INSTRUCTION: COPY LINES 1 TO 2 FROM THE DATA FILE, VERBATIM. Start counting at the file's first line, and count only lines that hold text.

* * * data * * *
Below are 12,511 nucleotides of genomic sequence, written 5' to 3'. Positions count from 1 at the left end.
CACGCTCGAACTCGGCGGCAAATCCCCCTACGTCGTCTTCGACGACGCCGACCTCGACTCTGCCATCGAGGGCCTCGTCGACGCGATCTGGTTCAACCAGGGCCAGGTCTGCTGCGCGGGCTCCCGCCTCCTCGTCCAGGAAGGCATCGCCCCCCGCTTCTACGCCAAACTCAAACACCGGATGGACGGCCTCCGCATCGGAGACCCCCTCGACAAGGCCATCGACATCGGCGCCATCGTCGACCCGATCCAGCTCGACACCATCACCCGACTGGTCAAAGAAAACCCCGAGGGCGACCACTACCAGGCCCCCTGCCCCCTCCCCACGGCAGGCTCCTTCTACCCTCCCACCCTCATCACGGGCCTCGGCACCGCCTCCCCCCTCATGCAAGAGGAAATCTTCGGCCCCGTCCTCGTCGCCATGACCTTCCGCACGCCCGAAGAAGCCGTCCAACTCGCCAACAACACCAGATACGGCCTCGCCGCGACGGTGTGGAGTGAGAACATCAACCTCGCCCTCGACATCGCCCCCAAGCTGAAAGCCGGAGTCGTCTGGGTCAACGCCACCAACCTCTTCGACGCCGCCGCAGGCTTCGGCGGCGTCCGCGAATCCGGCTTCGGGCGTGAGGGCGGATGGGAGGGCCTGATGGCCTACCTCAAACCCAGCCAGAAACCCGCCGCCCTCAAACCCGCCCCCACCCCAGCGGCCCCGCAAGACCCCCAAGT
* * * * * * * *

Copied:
Below are 12,511 nucleotides of genomic sequence, written 5' to 3'. Positions count from 1 at the left end.
CACGCTCGAACTCGGCGGCAAATCCCCCTACGTCGTCTTCGACGACGCCGACCTCGACTCTGCCATCGAGGGCCTCGTCGACGCGATCTGGTTCAACCAGGGCCAGGTCTGCTGCGCGGGCTCCCGCCTCCTCGTCCAGGAAGGCATCGCCCCCCGCTTCTACGCCAAACTCAAACACCGGATGGACGGCCTCCGCATCGGAGACCCCCTCGACAAGGCCATCGACATCGGCGCCATCGTCGACCCGATCCAGCTCGACACCATCACCCGACTGGTCAAAGAAAACCCCGAGGGCGACCACTACCAGGCCCCCTGCCCCCTCCCCACGGCAGGCTCCTTCTACCCTCCCACCCTCATCACGGGCCTCGGCACCGCCTCCCCCCTCATGCAAGAGGAAATCTTCGGCCCCGTCCTCGTCGCCATGACCTTCCGCACGCCCGAAGAAGCCGTCCAACTCGCCAACAACACCAGATACGGCCTCGCCGCGACGGTGTGGAGTGAGAACATCAACCTCGCCCTCGACATCGCCCCCAAGCTGAAAGCCGGAGTCGTCTGGGTCAACGCCACCAACCTCTTCGACGCCGCCGCAGGCTTCGGCGGCGTCCGCGAATCCGGCTTCGGGCGTGAGGGCGGATGGGAGGGCCTGATGGCCTACCTCAAACCCAGCCAGAAACCCGCCGCCCTCAAACCCGCCCCCACCCCAGCGGCCCCGCAAGACCCCCAAGT